Eric made the cranberry sauce, and poured it into fluted molds. He was better at it than I. His firmed up nicely, while mine usually came out a somewhat soupy mess. I asked him how he did that, and he said "I added a package of plain gelatin to each mold." I was zapped by my own student.

Wednesday afternoon, we took the turkeys out of the brine, and drained them. I wrapped them in butcher's paper after rubbing them all over with vegetable oil, and put them in the fridge. We made two big "Green Bean Casseroles" so they would be ready to nuke in the microwave. I peeled and cooked the yams, and got them ready for the same treatment just before dinner was served. Eric spent his time kneading the dough for the dinner rolls. He had insisted I let him try it on his own, and I agreed.

While his dough was rising in the warming drawer, he made and rolled out some pie crusts, and baked them off. Following a recipe in one of my cookbooks, he made a pumpkin custard, and then poured it into the prepared crusts. He smiled at me as he closed the oven door on them. "I hope they turn out OK," he said.

I smiled back at him and said, "I'm sure they will. You put just the right amount of love into them."

While Eric punched down his dinner roll dough, kneaded it, and rolled it into little balls - putting three into each hole in the buttered muffin tins - I made some mincemeat according to my grandmother's recipe. The base was a very good commercially prepared brand, but the things she had added made it superior - finely chopped (not ground) fresh beef suet and tangy apples, crushed walnut meats, raisins soaked in Calvados for several hours, candied citron and currants, and a large dollop of Meyer's Dark Rum. To this unlikely potpourri I added the spices; cinnamon, allspice, ground cloves, black pepper, and just a bit of cardamom.  This mixture would relax in the fridge over night so that all the flavors could get a chance to know and embrace each other. I would bake the pies for an hour and a half in a slow oven before the turkeys went in.

Thanksgiving Day dawned foggy, but cleared by ten. By that time, the mince pies were already cooling, and the well stuffed turkeys were cooking nicely. Eric and I had eaten a light breakfast of toast and coffee after our routine workout, and putting the mince pies in the oven. I had sauteed the stuffing vegetables, and added some raw mushrooms and oysters. After the mixture had cooled somewhat, we stuffed and trussed the birds and waited for the pies to finish. After the birds were in the oven, there was little more to do because we had prepared so thoroughly. I boiled a bit of water, and added two large packages of frozen peas with pearl onions to it. I left them slightly undercooked so that they wouldn't get mushy when I reheated them just before serving time.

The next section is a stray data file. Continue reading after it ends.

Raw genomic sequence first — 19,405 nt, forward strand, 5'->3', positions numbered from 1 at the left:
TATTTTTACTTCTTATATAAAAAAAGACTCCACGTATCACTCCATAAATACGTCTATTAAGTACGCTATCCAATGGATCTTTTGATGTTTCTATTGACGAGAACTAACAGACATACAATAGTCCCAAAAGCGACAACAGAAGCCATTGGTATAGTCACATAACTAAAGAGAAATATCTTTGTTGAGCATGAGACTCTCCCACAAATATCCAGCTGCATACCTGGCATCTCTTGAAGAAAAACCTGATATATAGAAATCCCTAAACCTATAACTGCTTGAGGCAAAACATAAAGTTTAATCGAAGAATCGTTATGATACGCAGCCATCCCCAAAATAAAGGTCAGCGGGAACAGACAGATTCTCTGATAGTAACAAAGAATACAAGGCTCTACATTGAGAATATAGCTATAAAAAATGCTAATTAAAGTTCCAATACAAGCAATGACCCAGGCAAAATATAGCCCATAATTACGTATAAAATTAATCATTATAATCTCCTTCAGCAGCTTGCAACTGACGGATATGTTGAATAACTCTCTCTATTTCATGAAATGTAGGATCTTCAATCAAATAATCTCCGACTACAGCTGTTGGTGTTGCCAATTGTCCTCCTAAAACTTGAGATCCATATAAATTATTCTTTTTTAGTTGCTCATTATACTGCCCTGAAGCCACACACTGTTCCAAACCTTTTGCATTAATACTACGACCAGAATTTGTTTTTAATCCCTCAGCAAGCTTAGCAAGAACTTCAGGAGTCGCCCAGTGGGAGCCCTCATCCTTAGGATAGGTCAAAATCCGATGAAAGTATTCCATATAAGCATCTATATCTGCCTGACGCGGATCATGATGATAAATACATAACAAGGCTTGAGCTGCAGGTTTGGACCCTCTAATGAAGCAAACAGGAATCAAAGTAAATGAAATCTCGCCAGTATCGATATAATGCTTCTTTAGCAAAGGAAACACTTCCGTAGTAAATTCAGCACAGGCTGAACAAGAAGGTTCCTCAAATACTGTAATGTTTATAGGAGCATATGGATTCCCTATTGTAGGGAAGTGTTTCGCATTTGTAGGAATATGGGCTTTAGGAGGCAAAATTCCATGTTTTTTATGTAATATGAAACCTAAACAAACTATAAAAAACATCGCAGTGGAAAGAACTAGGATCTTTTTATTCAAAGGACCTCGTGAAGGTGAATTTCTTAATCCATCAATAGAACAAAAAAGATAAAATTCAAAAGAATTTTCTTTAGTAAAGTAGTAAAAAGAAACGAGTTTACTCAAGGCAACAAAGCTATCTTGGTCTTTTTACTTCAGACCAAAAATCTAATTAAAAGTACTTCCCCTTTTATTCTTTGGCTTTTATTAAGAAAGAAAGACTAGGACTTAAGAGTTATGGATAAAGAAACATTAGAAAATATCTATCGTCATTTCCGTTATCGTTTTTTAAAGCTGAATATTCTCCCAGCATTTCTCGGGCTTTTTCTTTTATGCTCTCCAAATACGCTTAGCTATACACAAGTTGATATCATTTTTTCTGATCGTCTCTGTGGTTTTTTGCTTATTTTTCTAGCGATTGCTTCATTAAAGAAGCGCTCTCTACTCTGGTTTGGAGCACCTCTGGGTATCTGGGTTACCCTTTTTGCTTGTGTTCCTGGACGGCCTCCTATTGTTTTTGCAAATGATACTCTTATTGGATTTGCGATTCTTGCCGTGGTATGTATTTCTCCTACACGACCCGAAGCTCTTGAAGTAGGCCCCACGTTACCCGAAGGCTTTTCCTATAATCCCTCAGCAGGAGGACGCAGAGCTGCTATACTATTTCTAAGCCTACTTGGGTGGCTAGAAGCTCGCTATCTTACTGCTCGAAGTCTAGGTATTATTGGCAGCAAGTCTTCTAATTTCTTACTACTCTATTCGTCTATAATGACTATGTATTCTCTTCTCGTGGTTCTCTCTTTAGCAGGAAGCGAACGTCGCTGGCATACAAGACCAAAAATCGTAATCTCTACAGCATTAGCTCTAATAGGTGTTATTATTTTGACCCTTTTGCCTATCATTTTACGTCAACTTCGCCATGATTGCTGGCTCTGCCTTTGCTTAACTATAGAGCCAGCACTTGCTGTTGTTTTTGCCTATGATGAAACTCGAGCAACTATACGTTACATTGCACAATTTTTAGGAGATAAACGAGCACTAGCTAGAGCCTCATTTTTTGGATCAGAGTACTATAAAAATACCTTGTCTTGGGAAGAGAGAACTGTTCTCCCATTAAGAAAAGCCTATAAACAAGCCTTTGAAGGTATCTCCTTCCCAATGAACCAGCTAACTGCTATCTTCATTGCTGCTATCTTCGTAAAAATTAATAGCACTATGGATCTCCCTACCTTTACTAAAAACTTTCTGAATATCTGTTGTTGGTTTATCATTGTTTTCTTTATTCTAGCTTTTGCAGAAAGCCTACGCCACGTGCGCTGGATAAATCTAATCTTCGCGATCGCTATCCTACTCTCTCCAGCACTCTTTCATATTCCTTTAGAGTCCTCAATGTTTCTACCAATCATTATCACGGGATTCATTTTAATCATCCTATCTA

Our guests began to arrive a little after noon. Dixie stopped at the gatehouse to socialize with Carl, but John and Billy drove on up to the house where Eric greeted them with his usual happy demeanor. As a host, he was unparalleled. He tended to every need a guest might desire, making sure the hors d'oeuvre were in copious supply, and the glasses filled with whatever the individual was drinking. George and his family arrived just before one, and Norman wasn't far behind him. Judy took Billy aside, and they began to talk quietly. John watched them with a somewhat sad expression on his face. I asked him what was happening. He said, "He's growing up."

"We can't prevent that," I told him.

"Oh, I know," he said with some exasperation. "He's going to make a fine man, but I don't think he is gay. I hate myself for it, but I'm going to miss him when he marries."

 "Empty nest syndrome," I stated with a smile.

"I guess," he said. "It's going to be awfully hard to learn to live alone again."

"You'll manage," I said. "You always have."

I let Eric take care of the guests, while I finished the few chores in the kitchen. When the turkeys came out of the oven, I raised the temperature, and put Eric's dinner rolls in. As the turkeys rested, I zapped the casseroles and the yams, finished the peas, and put out the shrimp cocktails. As soon as the rolls came out of the oven, I went into the family room and announced that "Dinner is served." Eric led everyone to the table, and seated them .